Wednesday, 26 May 2010

Bronx Executioner (1989)

"Freeze! Fashion Police!"

Man, this film is cheap, even by the standards of Italian post-apocalyptic films. It's directed by Vanio Amici under Umberto Lenzi's ocassional pseudonym Bob Collins, so sometimes it's misattributed to Lenzi. This is Amici's only film as director although he was editor on some infamous trash like Troll 2 and Black Demons. I guess his editing skills were put to good use here, since over half of the footage was ransacked from another 1984 post-apocalyptic cheapie called The Last Executioner. Not a good sign.

Naturally, it opens with two or three minutes of stock footage; slow pans over early 80s computers dubbed with Atari sound effects and some guy talking some shit about robots. Welcome to the FUTURE. Then an exposition-heavy conversation is narrated to us over some tourist-board footage of a decidedly pre-apocalyptic New York, since I guess they forgot to shoot the actual scene. It seems that a rookie cop named James is being sent into the Bronx as the final stage of his training to become a "Sheriff". Or something.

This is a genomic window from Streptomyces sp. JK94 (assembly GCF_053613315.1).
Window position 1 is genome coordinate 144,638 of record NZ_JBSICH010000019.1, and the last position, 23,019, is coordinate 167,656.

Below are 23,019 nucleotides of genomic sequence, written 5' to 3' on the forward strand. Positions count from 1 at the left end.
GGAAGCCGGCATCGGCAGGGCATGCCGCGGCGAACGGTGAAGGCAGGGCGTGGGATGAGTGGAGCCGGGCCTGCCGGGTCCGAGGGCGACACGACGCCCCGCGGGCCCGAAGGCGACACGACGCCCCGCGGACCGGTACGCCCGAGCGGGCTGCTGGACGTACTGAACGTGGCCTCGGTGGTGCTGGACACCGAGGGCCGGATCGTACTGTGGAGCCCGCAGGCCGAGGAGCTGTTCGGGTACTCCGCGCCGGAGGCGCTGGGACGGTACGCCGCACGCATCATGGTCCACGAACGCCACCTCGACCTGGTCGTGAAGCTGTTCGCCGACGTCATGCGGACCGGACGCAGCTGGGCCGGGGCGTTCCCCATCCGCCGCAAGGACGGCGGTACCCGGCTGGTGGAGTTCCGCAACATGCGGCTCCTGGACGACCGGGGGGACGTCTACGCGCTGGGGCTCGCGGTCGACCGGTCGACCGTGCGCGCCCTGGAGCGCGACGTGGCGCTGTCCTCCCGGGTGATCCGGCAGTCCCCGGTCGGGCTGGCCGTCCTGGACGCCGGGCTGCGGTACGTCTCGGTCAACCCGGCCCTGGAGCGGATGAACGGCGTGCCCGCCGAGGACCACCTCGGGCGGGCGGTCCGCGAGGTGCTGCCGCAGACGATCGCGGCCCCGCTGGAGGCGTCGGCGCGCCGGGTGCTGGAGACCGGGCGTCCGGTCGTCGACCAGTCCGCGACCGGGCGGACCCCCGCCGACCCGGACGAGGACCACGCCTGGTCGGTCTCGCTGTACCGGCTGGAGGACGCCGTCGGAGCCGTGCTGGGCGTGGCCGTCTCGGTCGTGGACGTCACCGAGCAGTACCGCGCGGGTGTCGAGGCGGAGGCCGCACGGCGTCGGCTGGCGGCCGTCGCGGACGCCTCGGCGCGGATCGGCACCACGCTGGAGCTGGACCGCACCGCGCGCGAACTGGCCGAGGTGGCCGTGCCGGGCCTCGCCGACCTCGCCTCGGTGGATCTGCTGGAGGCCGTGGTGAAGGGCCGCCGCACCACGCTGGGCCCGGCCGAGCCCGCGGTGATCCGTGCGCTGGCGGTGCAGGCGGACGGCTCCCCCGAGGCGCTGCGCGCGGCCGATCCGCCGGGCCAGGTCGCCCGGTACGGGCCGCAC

Cut to a jungle. You know, the Bronx Jungle. James (Gabriele Gori) is being pursued by some faceless guy with a hunting rifle and is saved at the last second by a mysterious stranger. Turns out the hero is James's new boss Warren (Woody Strode), the Sheriff of the Bronx, and he seems to be acutely aware of his role in the film when he says "My name is Warren, but everyone just calls me The Black Man." Nice. He explains that the Bronx is now overrun by two warring factions of malfunctioning robots, the Androids and the Humanoids. What's the difference? Fuck if I know, and as Warren explains "they are the only ones who can tell eachother apart." They aren't allowed to wipe them out for some reason (Warren makes some vague reference to bleeding-heart politicians and scientists), and it's their job to make sure the war doesn't spill over into the human world. Should be pretty easy, since there's only about three humans in the whole film. Well, two, since all of the footage containing Strode was taken from The Last Executioner.